Financial literacy matters, largely thanks to two major changes in America’s money management system. First, employers moved away from offering employees traditional pensions in favor of defined contribution retirement plans like 401(k)s. Now, employees bear the financial risk from their investment choices.
The second change is even more important: The democratization of credit. Credit once limited to the well-heeled is now offered throughout society. Credit cards are most important, but auto loans, mortgages, student loans and other forms of consumer debt are also easily available. Lenders are adept at promoting the convenience of credit while hiding the true cost of debt.
That’s why it’s worth thinking about the recently released state report card for high schools by Champlain College’s Center for Financial Literacy. High schools in Minnesota earned a B- for teaching personal finance. Utah is the only state to get an A+.
What is Utah doing to get such a high mark? The state requires that all high school students take a half-year course dedicated to personal finance topics. Students must also take an end-of-course assessment examination and teachers must get training in general financial literacy. In Minnesota, personal finance is embedded in an economics course required for graduation. The Champlain center estimates students receive about nine hours of instruction in personal finance.
I’d like to see a greater emphasis on personal finance in high school. It’s so easy for financially naive high school graduates joining the military, heading off to college or landing their first full-time job to borrow too much.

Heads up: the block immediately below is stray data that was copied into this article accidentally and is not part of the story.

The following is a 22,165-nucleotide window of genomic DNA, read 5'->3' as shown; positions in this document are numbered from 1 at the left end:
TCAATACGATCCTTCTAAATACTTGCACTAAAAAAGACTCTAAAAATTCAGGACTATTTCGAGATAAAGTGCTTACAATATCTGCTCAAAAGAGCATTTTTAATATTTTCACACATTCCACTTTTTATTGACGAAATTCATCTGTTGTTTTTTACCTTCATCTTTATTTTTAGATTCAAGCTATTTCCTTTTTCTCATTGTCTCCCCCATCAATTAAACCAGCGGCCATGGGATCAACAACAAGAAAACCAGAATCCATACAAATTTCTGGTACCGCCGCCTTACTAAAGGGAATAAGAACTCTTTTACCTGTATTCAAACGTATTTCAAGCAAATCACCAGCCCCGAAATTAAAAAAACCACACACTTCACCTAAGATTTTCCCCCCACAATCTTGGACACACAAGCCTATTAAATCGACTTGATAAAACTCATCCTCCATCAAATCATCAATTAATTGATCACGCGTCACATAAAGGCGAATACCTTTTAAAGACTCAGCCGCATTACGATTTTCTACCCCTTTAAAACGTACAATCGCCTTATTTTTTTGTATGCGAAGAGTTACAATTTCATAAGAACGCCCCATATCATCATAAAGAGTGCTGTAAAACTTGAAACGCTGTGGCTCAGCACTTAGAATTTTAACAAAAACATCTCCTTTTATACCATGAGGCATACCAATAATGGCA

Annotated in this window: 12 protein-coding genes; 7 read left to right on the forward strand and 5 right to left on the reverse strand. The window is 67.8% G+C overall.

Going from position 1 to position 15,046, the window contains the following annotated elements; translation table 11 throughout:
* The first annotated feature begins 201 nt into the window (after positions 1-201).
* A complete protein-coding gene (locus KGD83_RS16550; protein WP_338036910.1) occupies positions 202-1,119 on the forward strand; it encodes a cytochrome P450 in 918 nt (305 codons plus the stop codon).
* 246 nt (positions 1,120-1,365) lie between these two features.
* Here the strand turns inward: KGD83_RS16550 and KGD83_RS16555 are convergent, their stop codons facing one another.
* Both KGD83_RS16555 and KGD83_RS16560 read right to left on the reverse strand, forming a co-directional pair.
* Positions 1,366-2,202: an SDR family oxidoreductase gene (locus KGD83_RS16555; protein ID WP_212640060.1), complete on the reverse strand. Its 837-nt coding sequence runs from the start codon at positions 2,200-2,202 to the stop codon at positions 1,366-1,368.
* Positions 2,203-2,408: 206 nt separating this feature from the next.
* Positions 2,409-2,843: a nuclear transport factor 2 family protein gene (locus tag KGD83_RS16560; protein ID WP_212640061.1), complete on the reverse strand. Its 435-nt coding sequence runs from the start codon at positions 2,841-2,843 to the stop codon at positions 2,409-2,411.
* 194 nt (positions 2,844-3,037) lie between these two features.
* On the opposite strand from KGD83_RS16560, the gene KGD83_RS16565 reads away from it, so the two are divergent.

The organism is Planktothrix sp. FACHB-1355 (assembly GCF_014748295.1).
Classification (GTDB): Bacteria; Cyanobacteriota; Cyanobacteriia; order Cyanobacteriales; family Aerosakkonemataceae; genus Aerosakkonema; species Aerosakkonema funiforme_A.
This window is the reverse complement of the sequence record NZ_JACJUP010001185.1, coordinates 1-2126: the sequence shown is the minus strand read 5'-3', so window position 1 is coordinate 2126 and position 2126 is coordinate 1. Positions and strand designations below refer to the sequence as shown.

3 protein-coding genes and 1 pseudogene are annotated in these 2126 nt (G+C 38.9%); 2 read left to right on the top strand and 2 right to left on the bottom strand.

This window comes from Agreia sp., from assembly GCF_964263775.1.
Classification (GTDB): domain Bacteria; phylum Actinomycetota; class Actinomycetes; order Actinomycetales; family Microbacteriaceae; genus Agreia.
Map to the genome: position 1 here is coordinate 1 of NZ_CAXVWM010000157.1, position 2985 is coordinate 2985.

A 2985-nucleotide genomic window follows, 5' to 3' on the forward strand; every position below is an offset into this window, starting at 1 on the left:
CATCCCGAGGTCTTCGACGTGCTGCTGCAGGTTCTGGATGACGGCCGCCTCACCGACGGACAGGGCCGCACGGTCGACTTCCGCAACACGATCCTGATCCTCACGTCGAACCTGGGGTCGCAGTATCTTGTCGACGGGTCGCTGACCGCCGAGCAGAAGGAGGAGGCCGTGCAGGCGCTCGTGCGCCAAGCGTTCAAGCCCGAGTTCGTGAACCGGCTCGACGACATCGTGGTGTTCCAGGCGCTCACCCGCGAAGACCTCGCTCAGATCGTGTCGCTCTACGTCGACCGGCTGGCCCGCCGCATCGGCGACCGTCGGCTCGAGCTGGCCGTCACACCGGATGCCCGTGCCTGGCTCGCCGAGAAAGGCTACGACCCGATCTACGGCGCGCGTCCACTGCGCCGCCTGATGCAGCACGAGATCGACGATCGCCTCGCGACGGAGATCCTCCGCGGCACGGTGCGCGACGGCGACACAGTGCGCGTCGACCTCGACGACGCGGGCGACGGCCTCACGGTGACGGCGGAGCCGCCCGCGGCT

Learning the basics of personal finance is also something of a “head fake,” a catchphrase from a famous lecture by the late Randy Pausch, the Carnegie Mellon computer scientist.
He uses the example of sending our kids out to play football, soccer, swimming or some other activity to illustrate the meaning in the head fake. “We actually don’t want our kids to learn football,” he said. “... we send our kids out to learn much more important things: Teamwork, sportsmanship, perseverance.” A head fake is when it seems we’re learning one thing yet we’re gaining a far more important type of knowledge.
What’s the head fake when it comes to personal finance? The essence of personal finance is figuring out what you value.
Which leads me to my final thought for my last column of 2017: Happy holidays!
Chris Farrell is senior economics contributor, “Marketplace,” commentator, Minnesota Public Radio.